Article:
I can’t say I am AT ALL sad about getting to sleep through the night. Not even once for the entire 15 months we were nursing – and BAM – as soon as she weaned she slept.

  51. I’m not sure what I could tell you that the 63 other people that have commented haven’t already. I bf’d my first until 17 months-ish. The first 3 were pumping months, and I wanted a full year on-tap so to speak. My second is 8 months and she’s teething. No pacifier, no tylenol, nothing, except me. Apparently the nursing eases the pain. Dammit. So instead of sleeping through the night she’s up 2-4x per night. I’m exhausted. My other kid is up between 6:30 and 7 a.m. and then there’s my husband who gets up at 4 or 5. Therefore, I might get woken up at 11, 1, 3, 4, and 6. Eventually, I just give up. It’s horrible. But my first kid? Healthiest damn thing I’ve ever seen. I’m not sure I want to give up that protection for a few more hours of sleep. I guess my point is? I get it. Basically, I ended up putting my first one off, I’d distract her or offer her a snack when she got hungry. I didn’t hold her as much, because holding = nearness to the yummy smell of milk. Then when it was time to break the night time feeding? Daddy put her to bed. Maybe you’ll have a vacation coming up where you can lower the feedings per day and add in some more heavy-calorie snacks at night?

  52. I hear you! I’m only at the 13 month mark, but my sweet girl still is up during the night and nurses between 4-6 times a day. She’s been having problems with dairy and will take sips of almond milk, but this girl LOVES breastfeeding! I love the connection with her, and like you, I LOVE that she easily is soothed to napping/going to bed for the day. But, it’s the “still being up in the middle of the night” that is sucking my energy. I’m still have pregnancy brain, which really is lack of sleep brain. I’d love ideas on how to get her to drink something other than water. She does great with water and great with mama’s milk out of a bottle, but besides that…and the bottle is only when I’m not around. She doesn’t use a pacifier, and she doesn’t suck her thumb. That means…mama’s boob is her paci. Sigh. It’s a good problem to have, I know. But I’d LOVE to sleep through the night sometime soon….

  53. I feel you! I was done too. I decided to wean her cold turkey this past Sunday. Guess what? She’s slept 12+ hours straight the last 4 nights (knock on wood, please don’t let this jinx it!) She NEVER slept through the night before. And the only one who was in pain (or missing it at all) was me! Good luck to you and never feel guilty about weaning, sometimes it’s just what is right for YOU!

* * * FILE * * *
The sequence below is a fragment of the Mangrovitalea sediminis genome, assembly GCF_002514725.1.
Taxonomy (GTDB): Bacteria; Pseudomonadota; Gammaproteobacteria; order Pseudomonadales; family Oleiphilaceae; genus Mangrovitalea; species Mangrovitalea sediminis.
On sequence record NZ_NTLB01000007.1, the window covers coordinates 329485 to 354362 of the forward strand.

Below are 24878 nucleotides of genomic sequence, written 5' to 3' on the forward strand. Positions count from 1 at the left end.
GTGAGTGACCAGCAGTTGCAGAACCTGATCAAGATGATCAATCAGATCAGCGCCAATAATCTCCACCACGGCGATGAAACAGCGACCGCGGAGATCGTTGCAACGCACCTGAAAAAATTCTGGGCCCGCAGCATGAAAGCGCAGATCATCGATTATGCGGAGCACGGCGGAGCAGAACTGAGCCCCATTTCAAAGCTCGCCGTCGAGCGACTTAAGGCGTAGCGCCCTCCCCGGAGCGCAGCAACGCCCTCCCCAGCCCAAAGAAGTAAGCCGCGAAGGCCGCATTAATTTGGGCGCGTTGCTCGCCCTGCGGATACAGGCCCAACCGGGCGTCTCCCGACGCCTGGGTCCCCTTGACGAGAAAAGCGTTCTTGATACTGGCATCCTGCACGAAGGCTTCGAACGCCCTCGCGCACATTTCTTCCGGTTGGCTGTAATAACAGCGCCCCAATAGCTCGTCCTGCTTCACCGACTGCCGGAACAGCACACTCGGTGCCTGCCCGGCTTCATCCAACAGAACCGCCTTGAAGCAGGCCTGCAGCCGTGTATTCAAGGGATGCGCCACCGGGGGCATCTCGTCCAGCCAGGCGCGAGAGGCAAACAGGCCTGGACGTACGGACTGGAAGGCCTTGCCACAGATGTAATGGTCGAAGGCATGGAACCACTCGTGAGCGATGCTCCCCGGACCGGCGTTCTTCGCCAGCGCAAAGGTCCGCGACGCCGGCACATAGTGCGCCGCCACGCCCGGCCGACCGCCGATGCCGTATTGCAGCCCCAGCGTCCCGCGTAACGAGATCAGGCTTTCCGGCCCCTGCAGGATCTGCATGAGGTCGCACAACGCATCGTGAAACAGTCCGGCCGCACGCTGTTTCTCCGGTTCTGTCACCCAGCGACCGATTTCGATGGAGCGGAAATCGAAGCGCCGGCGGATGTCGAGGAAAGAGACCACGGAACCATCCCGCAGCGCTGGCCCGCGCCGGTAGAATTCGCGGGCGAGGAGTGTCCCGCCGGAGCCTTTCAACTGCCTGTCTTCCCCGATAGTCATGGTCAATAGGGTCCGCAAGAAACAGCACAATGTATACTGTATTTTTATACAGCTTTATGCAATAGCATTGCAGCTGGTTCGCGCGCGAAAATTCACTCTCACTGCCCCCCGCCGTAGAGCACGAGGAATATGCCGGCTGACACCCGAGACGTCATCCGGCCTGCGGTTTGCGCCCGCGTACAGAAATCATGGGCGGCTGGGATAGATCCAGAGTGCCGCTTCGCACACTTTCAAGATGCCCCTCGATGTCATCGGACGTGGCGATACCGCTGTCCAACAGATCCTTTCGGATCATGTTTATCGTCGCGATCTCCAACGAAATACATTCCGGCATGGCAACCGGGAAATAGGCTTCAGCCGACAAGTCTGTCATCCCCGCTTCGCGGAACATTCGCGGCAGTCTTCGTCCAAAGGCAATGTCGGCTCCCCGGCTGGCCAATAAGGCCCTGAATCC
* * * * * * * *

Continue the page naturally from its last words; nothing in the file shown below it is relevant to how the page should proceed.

54. I definitely understand. My toddler was (mostly) weaned because I couldn’t take it anymore, being several months pregnant at the time. Hormones suck. Because even when she decides she needs to nurse more than once or twice a day, I flip out and cut her off again. I still don’t want to give it up completely, though, so I let her nurse every now and then when she asks. I’m 26 weeks now, and I’m not sure if she’ll wean before this baby comes. Oh well. I’m sure I’ll cry about it at some point.

  55. I know how you feel! My little guy is 16 months old and still nurses 6-8 times a day (and night!) I am exhausted and would love to have my body back, but I am also attached to nursing him. I love looking down at him and seeing him smile up at me. I love how he sticks his feet in my face for me to kiss. Hang in there.

  56. you know, what you just wrote is exactly what i am going through with my LO, except he is 15mo. Even though his ped. says ‘nurse as long as you want’ she still raises her eyebrow when i say he nurses 4-6 times a day and wakes up at night to nurse. and the constant ‘still??? don’t you think he’s a bit old??’ from almost everyone around me. i am getting to be a bit over it myself too. at 13mo we finally got down to nursing only twice-nap time and bed time and i was totally cool with that. then he got a cold and ever since then he wants to nurse almost allllllll the time.
    i just wanted to say i am there too!!!!!! and it’s comforting for me to read that other women are going through the same thing, and i am not just incapable of weaning my kid– i don’t have the energy either!!!! i have a toddler!!!!!!!!!! it is so much easier to just stuff a boob in his face when he is crying than to listen to it and have him throw sippy cups and crackers across the floor.

  57. I don’t know if this helps but when some of mine were around that age (I have nursed 6 babies from 18 months to 2 1/2 years) they were constantly nursing and somehow in the next couple of months after that they just cut down on their own. I honestly gave up and used CIO with some of my over 12 month old little ones who wouldn’t sleep at night. I would never, ever use CIO with an infant but in the interest of my sanity I used it with a couple of my toddlers. I’ll bet if you can get her sleeping at night you’ll feel a lot more positive about those daytime nursing sessions.

  58. Autumn'sMommy on